LONDON, May 11. The Admiralty
tonight issued the following state
ment: "A Turkish official communication,
coming by way of Berlin and Amster
dam, says the Australian submarine
AE-2 has been sunk oy Turkish war
ships while trying to enter the Sea. of
Marmora and that the crew of three
officers and 29 men were taken pris
oners. "No confirmation of this report so
far has been received at the Admi
ralty." CANADA INTERNS GERMANS
Steamer Prince George Collects 182
to Be Sent to Camp.
VANCOUVER. B. C. May ' 11 The
Grand Trunk Pacific steamship Prince
George tonight brought 182 German and
Austrian prisoners of war who wera im
mediately transferred to a waiting train
and taken to Vernon for Interment in
the detention camp there.
These men had been collected from
Prince George and up-country points
along tho Grand Trunk Pacific line.
STEEL CHIEF HERE;
TRADE MESSAGE JOY
J. A. Farrell Shows Busi
ness Is Improving.
IRON AND STEEL TAKE JUMP
Dollar Predicted Basis of Com
merce of World.
FOREIGN DEMAND TO GROW
American Manufacturers to Control
Eventually All 3Iarke(s; Profit
Sharing Called Necessary.
Trout bt reams Lure.
4 SlfiXIKICAKT tTTEIlACr,S BV
J JAMKS A. FARIIKI.U HEAD
OK I'.MTKD STATES STI3i:l
f The teel business has in-
I creased more than 100 per cent
I since January 1.
I The American dollar is destined
I to become the trade standard of
J American manufacturers event-
ually will control the world's
f principal markets.
I Tremendous expansion of trude
I will follow the close of the war.
The profit-sharing arrange-
! ments. industrial accident relief,
personal welfare work, pensions
and co-operation arc accepted as
the standard attitude of modern
t employers toward employes.
I These humanitarian methods are
f necessary for present-day indus
I trial success.
I ' Oregon trout streams are so
i alluring that I'm going to take
! a day off to try my luck, al
though I never fid tied for trout
Business in iron, steel and allied
trades has increased more than 100
per cent since tho flret of the year
and Is continuing to increase.
Thia la the cheerful mes:-a;re brought
to Portland yesterday by James A. Far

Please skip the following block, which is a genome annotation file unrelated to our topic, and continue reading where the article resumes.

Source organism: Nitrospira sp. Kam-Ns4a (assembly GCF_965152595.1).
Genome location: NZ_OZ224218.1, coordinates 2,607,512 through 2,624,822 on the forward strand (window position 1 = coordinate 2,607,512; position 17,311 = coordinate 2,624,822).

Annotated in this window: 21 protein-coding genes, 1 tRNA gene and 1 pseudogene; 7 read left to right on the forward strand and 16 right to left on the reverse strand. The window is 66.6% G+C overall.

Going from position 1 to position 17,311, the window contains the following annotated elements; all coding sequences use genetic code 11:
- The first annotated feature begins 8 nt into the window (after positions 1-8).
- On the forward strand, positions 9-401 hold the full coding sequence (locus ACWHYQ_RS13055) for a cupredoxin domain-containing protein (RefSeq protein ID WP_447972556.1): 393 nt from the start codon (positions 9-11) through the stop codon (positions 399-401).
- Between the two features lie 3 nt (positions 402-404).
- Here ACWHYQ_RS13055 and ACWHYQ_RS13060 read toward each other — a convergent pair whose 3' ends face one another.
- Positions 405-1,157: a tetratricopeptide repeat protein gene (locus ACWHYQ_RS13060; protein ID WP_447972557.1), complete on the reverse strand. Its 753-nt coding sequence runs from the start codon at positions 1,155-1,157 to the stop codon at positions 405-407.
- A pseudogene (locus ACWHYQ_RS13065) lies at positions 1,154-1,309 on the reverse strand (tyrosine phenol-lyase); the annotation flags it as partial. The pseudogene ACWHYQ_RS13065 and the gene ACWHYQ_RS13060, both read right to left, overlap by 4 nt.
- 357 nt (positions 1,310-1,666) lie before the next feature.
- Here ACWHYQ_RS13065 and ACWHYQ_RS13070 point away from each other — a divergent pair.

rell, president of the United States Steel
Mr. Farrell was in Portland on a com
bination business and pleasure visit, lie
disposed of most of his buslncws yes
terday and is prepared to tackle the
Armed with a brand-new rod and
reel, a wad of stout leaders, h rein
forced line and an ample supply of
spoons, hooks and flies, he departed
last night for the Deschutes river. Ho
was the guest of Thomas D. Honey
man and was accompanied by a few
friends, and the party was under the
guidance of Curtis G. Sutherland, of
the O.-W. R. &. N. Company, than wliunt
no one Is better informed on the
habit of the trout that don't want to
"I never fished for trout In my iifc,"
confessed Mr. Farrell last night, "and
If I catch anything on this trip 1 11
be tempted to come to Oregon to try
my luck again."
Preparations Made far Oatlna.
"I'll bet ho catches some if thero
are any fUsh to be caught," Insisted Mr.
Preliminary to the fishing expedition
Mr. Farrell had to be measured for an
outing shirt, a khaki suit and a pair
of high-topped boots. This procets
served to reveal the caliber of the man.
He is tall, broad-shouldered and raw
boned, but his outward appearance does
not betray his real size. Ho is 48 Inches
around the chest and 42 around tho
waist. Every Inch of him is bone and
muscle. There Is no surplus welpht
about him. He is constantly in fit con
dition, physically. And a man In bis
position has to be
For, besides being head of one of
America's most gigantic Industrial con
cerns, he is active in many other par
ticulars. The United States Steel corporation
Is probably the foremost present-day
example, of "the new order" in the at
titude of the large employer towards
Knaployrs' Welfare Promoted.
It maintains successfully a profit
sharing system with Its employes, a
pension system, an accident relief fund,
a sick benefit system and an employes"
welfare system. The eljht-hour day
long has been iri effect among the com
pany's skilled men.
While all these progressive depar
tures were Inaugurated prior to Mr.
Farrell's incumbency as president, ho
is in hearty sympathy with them and
declares them as essential to the suc
cess of the company's extensive busi
ness as is its accounting system or
its sales force.
"It Is the modern way of dentins
with the employe." he said. "It Is tho
accepted way by all modern corpora
tions. The employe is entitled to an
opportunity of sharing In the profits
of the employer and the employer is in
duty bound to take an interest in the
welfare of the employe."
latrrest txtends to Homes.
The welfare work of the steel com
pany goes so far as extending sanitary
regulations to the homes of its work -inermen
and providing proper housing
. Concluded on lJay 15, Column i.j